“Strong isn’t healthy” is usually spoken by physically weak people, even though being weak is what’s truly bad for the body.

But can an unhealthy person be strong?

Yes. However, the quest for, and the achievement of, strength is NOT harmful to one’s general health including cardiovascular, digestive and immune.

If a smoker with high blood pressure and 100 pounds of excess body fat starts training with weights, he could eventually be deadlifting 225 pounds and bench pressing 185.

He’s stronger than the average man he passes on the street.

If he keeps training he may one day be pulling 315 pounds and benching 225. He’s now a pretty strong guy.

However … if he’s still smoking, still has hypertension and still is morbidly obese … he is very unhealthy.

Smoking causes emphysema and throat and lung cancer. It’s also a prominent risk factor for esophageal cancer.

Smoking damages the heart and blood vessels, and can lead to heart disease.

Hypertension can cause a stroke, chronic kidney disease and chronic heart failure.

The combination of smoking and hypertension is a major risk factor for an abdominal aortic aneurysm.

Morbid obesity can cause a slew of problems including high cholesterol, acid reflux, gout, type 2 diabetes, infertility, miscarriage, blood clots, serious COVID-19 complications, coronary artery disease and sleep apnea.

In short, the quest for getting strong, and being strong, do not make someone unhealthy.

What’s bad for the body are unhealthy lifestyle choices (e.g., smoking, drinking, excess sodium intake, a junk food diet, overeating, lack of aerobic exercise).

Dangers Inherent in Strength Training

• Incorrect form

• Overtraining

• Dehydration

• Accidentally dropping a dumbbell on one’s foot

• Tripping over a dumbbell

• Training heavy against doctor’s orders for a medical condition such as an aortic aneurysm or herniated disc.

“You Can Be Strong and Unhealthy”

This is very true, but it doesn’t mean that the strength causes the unhealthiness.

It’s like saying, “You can be thin and unhealthy.” But this doesn’t mean that slenderness causes disease!

Over the years I’ve seen men and women pumping heavy iron in the gym, then stepping outside for a smoke. And their diet is anyone’s guess.

Nevertheless, those in denial of the importance of strength training and of being at a healthy body weight are the first to conclude that being strong can somehow lead to an unhealthy state of body.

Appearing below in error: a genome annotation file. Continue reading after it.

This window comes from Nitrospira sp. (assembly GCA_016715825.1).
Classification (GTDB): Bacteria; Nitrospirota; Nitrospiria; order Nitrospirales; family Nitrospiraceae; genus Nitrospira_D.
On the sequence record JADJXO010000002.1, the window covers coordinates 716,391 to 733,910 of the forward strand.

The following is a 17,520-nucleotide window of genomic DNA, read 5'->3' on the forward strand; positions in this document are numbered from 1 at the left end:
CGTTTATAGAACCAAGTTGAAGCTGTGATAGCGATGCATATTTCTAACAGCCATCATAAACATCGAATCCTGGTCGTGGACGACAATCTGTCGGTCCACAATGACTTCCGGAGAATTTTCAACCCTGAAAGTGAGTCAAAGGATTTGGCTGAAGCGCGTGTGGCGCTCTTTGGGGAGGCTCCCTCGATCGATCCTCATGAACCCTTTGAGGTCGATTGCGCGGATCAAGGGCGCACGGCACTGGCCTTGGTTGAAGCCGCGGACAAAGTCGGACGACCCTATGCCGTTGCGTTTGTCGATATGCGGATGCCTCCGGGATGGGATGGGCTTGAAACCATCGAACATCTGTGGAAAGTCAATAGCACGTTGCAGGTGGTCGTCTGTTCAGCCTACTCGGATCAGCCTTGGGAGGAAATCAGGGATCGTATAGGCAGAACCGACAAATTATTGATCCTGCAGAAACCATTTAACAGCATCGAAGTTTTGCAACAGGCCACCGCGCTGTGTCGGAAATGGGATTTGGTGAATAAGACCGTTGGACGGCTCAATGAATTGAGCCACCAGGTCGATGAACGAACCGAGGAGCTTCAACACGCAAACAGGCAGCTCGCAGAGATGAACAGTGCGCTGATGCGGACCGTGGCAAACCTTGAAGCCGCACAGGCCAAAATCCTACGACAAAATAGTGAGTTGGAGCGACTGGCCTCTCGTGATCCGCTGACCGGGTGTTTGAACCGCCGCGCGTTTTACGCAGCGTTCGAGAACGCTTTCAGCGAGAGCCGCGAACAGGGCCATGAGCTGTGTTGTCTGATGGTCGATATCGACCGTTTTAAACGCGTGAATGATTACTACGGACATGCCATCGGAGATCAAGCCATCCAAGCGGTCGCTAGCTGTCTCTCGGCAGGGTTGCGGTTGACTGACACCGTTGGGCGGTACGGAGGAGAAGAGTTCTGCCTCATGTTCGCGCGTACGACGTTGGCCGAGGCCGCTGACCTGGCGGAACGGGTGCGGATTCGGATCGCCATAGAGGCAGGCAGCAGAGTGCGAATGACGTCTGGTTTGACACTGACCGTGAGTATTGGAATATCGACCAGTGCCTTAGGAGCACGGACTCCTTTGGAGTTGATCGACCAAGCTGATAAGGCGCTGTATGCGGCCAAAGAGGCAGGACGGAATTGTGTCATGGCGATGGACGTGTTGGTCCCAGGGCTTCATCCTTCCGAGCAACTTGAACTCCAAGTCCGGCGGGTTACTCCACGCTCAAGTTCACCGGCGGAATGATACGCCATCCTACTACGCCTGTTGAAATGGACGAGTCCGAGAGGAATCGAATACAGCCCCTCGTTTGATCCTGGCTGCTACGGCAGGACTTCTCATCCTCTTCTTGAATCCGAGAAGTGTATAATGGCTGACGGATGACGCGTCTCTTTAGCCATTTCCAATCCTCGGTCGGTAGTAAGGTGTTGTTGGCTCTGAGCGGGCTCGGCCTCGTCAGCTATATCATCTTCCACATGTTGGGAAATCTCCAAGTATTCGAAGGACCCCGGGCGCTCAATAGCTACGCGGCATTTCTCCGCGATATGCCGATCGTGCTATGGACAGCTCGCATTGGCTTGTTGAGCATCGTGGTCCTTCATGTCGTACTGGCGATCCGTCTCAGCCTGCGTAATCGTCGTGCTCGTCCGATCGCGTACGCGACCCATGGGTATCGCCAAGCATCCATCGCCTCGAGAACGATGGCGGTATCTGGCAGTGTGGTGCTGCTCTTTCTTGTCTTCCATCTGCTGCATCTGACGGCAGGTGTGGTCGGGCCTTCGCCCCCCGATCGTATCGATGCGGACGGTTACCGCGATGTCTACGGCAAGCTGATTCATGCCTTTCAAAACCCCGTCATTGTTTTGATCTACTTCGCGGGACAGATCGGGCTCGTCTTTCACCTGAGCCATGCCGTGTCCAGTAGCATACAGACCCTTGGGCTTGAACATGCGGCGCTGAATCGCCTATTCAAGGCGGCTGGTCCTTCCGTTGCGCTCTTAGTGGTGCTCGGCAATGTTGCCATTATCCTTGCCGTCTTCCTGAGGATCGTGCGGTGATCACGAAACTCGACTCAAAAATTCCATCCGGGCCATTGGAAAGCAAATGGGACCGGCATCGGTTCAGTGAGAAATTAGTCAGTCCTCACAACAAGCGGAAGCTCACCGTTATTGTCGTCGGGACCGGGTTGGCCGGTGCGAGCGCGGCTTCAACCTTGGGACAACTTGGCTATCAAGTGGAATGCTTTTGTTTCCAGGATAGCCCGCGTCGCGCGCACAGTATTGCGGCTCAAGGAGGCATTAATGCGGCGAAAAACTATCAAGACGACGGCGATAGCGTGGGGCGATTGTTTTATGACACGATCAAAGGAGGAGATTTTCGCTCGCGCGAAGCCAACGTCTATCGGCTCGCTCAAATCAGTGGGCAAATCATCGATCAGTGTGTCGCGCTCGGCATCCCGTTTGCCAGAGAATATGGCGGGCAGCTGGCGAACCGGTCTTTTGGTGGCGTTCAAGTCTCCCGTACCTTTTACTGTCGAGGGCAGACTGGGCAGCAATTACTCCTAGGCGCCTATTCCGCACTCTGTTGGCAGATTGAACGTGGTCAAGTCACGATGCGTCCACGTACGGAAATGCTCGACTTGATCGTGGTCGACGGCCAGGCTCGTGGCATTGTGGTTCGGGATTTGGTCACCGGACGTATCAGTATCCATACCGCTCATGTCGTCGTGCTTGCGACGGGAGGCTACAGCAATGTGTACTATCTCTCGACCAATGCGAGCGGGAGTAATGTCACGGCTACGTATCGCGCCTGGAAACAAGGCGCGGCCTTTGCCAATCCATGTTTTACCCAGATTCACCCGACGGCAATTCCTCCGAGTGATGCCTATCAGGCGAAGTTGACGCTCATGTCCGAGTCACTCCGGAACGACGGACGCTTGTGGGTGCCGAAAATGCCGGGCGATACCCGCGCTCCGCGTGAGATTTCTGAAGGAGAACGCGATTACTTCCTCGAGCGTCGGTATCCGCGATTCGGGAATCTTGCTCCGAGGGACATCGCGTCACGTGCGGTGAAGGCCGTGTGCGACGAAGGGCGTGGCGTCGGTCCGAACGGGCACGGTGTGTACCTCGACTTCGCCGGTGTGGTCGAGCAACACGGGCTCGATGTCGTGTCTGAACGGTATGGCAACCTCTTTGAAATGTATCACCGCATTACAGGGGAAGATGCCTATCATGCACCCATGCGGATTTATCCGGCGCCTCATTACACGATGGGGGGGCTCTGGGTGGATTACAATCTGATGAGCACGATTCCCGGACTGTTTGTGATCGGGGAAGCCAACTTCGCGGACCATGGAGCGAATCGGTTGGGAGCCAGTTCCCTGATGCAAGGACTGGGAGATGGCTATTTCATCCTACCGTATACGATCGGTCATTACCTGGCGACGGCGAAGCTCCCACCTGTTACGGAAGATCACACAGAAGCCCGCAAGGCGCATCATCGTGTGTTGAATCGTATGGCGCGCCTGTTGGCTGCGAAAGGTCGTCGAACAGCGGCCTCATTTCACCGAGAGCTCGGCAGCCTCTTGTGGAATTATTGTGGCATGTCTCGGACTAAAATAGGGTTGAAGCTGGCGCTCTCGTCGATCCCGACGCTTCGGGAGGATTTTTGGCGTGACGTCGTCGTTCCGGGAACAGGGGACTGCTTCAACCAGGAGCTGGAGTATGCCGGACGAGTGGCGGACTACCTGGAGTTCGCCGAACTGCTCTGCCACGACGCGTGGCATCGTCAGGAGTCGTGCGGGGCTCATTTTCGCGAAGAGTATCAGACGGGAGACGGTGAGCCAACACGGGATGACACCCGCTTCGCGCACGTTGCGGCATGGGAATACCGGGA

What about people with aches and pains from working out?

Though training to get strong may result in “aches and pains,” these aren’t the same chronic aches and pains that weak, deconditioned people often suffer from.

A man or woman with a strongly trained body who feels sore or “achey” the day after a workout, and who may have aggravated a tendon or triggered a tweak in a knee, can STILL be exceptionally healthy due to healthful lifestyle habits.

Professional athletes sometimes say things like, “I’m healthy again; no injuries,” or, “I’ve been unhealthy all season: first I sprained my ankle; then I hurt my shoulder.”

Do not confuse the casual use of the word “healthy” with what doctors call “systemic health.”

Weak People, not Strong People, More Likely to Suffer Injury


Those who complain of chronic body pain are rarely the ones lifting heavy weights.

However, some people with chronic pain DO lift weights.

Their strength training regimen (assuming they’ve always used correct form) has not caused their pains, but instead, has helped manage them, and in many cases, reduce them!

“There’s activities of daily living we all have to do,” says Dr. David Beatty, MD, a retired general practitioner with 30+ years of experience and an instructor of general medicine for 20 years.

“Shopping, cleaning, gardening, walking, climbing stairs, lifting bags and activities related to sport and leisure.

“A ‘strong’ person is more likely to take these activities in their stride.

“The old adage, ‘If you don’t use it you lose it,’ is very apt with regard to the body’s muscles.

“Someone who has been off their feet for a few weeks will lose muscle bulk from the quadriceps on the front of the thighs. This makes walking harder.

“The quadriceps support and stabilize the knee joints, and if they shrink, underlying problems in the knees become worse.

“A ‘weak’ person trying to lift a 40 pound suitcase may struggle and could end up with a back injury.”

Though a person who trains hard in the gym is more likely to suffer an injury from working out as opposed to from lifting their toddler out of a car seat — a weak, “out of shape” individual is far more likely to suffer injury in the course of common day-to-day activities.

Training Unhealthy People

Personal trainers always get clients who have at least one medical condition: poor cholesterol profile, diabetes, hypertension, heart disease, peripheral vascular disease, liver disease, kidney disease, active cancer, asthma, fibromyalgia, MS, etc.

Strength training can make them strong, or at least, less weak.

But training to get strong will not increase the risk for any of these diseases! How can anyone say that “Strong isn’t healthy”?

Dr. Beatty has worked in primary medicine, surgery, accident and emergency, OBGYN, pediatrics and chronic disease management. He is the Doctor of Medicine for Strong Home Gym.
Lorra Garrick has been covering medical, fitness and cybersecurity topics for many years, having written thousands of articles for print magazines and websites, including as a ghostwriter. She’s also a former ACE-certified personal trainer.